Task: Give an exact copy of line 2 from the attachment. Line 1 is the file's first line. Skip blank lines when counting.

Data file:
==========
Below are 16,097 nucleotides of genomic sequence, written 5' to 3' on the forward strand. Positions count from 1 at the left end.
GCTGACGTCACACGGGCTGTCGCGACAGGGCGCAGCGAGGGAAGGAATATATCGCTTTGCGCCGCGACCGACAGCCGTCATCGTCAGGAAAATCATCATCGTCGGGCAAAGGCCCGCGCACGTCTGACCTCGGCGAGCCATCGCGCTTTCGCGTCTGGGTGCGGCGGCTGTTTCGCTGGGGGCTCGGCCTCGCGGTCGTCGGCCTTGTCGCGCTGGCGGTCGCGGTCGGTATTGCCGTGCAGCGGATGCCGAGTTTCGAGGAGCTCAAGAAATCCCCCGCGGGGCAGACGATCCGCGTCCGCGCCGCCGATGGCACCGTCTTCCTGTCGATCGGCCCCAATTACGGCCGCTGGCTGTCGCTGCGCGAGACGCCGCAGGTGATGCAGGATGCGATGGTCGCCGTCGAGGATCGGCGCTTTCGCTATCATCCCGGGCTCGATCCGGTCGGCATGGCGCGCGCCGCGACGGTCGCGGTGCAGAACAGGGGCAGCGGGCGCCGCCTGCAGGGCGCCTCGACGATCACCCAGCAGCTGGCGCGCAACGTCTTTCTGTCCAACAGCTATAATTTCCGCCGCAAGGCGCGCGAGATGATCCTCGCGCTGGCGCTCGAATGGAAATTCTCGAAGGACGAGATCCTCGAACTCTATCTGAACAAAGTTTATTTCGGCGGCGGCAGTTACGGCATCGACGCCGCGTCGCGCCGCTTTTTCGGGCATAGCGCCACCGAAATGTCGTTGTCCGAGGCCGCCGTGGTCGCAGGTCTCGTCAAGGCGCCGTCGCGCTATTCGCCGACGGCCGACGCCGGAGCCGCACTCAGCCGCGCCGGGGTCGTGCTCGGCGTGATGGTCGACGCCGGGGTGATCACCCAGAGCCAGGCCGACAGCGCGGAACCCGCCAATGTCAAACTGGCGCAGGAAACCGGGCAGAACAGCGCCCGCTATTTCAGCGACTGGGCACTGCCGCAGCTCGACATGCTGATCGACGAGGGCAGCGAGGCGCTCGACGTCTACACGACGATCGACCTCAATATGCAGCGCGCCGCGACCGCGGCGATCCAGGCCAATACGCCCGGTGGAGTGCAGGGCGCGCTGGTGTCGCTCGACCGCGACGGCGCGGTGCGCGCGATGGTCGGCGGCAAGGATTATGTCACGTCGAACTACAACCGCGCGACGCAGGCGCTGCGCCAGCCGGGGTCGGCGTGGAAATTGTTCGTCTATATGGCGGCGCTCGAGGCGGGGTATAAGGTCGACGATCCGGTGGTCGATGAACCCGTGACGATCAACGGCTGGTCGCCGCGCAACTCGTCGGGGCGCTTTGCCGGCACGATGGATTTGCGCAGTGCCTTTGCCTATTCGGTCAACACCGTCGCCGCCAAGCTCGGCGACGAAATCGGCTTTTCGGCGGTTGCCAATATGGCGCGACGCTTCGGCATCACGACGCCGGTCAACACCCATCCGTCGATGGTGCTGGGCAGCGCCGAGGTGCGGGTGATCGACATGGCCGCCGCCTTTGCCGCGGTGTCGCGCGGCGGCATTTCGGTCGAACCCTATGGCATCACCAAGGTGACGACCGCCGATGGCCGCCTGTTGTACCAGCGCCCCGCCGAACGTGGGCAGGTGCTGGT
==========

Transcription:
GCTGACGTCACACGGGCTGTCGCGACAGGGCGCAGCGAGGGAAGGAATATATCGCTTTGCGCCGCGACCGACAGCCGTCATCGTCAGGAAAATCATCATCGTCGGGCAAAGGCCCGCGCACGTCTGACCTCGGCGAGCCATCGCGCTTTCGCGTCTGGGTGCGGCGGCTGTTTCGCTGGGGGCTCGGCCTCGCGGTCGTCGGCCTTGTCGCGCTGGCGGTCGCGGTCGGTATTGCCGTGCAGCGGATGCCGAGTTTCGAGGAGCTCAAGAAATCCCCCGCGGGGCAGACGATCCGCGTCCGCGCCGCCGATGGCACCGTCTTCCTGTCGATCGGCCCCAATTACGGCCGCTGGCTGTCGCTGCGCGAGACGCCGCAGGTGATGCAGGATGCGATGGTCGCCGTCGAGGATCGGCGCTTTCGCTATCATCCCGGGCTCGATCCGGTCGGCATGGCGCGCGCCGCGACGGTCGCGGTGCAGAACAGGGGCAGCGGGCGCCGCCTGCAGGGCGCCTCGACGATCACCCAGCAGCTGGCGCGCAACGTCTTTCTGTCCAACAGCTATAATTTCCGCCGCAAGGCGCGCGAGATGATCCTCGCGCTGGCGCTCGAATGGAAATTCTCGAAGGACGAGATCCTCGAACTCTATCTGAACAAAGTTTATTTCGGCGGCGGCAGTTACGGCATCGACGCCGCGTCGCGCCGCTTTTTCGGGCATAGCGCCACCGAAATGTCGTTGTCCGAGGCCGCCGTGGTCGCAGGTCTCGTCAAGGCGCCGTCGCGCTATTCGCCGACGGCCGACGCCGGAGCCGCACTCAGCCGCGCCGGGGTCGTGCTCGGCGTGATGGTCGACGCCGGGGTGATCACCCAGAGCCAGGCCGACAGCGCGGAACCCGCCAATGTCAAACTGGCGCAGGAAACCGGGCAGAACAGCGCCCGCTATTTCAGCGACTGGGCACTGCCGCAGCTCGACATGCTGATCGACGAGGGCAGCGAGGCGCTCGACGTCTACACGACGATCGACCTCAATATGCAGCGCGCCGCGACCGCGGCGATCCAGGCCAATACGCCCGGTGGAGTGCAGGGCGCGCTGGTGTCGCTCGACCGCGACGGCGCGGTGCGCGCGATGGTCGGCGGCAAGGATTATGTCACGTCGAACTACAACCGCGCGACGCAGGCGCTGCGCCAGCCGGGGTCGGCGTGGAAATTGTTCGTCTATATGGCGGCGCTCGAGGCGGGGTATAAGGTCGACGATCCGGTGGTCGATGAACCCGTGACGATCAACGGCTGGTCGCCGCGCAACTCGTCGGGGCGCTTTGCCGGCACGATGGATTTGCGCAGTGCCTTTGCCTATTCGGTCAACACCGTCGCCGCCAAGCTCGGCGACGAAATCGGCTTTTCGGCGGTTGCCAATATGGCGCGACGCTTCGGCATCACGACGCCGGTCAACACCCATCCGTCGATGGTGCTGGGCAGCGCCGAGGTGCGGGTGATCGACATGGCCGCCGCCTTTGCCGCGGTGTCGCGCGGCGGCATTTCGGTCGAACCCTATGGCATCACCAAGGTGACGACCGCCGATGGCCGCCTGTTGTACCAGCGCCCCGCCGAACGTGGGCAGGTGCTGGT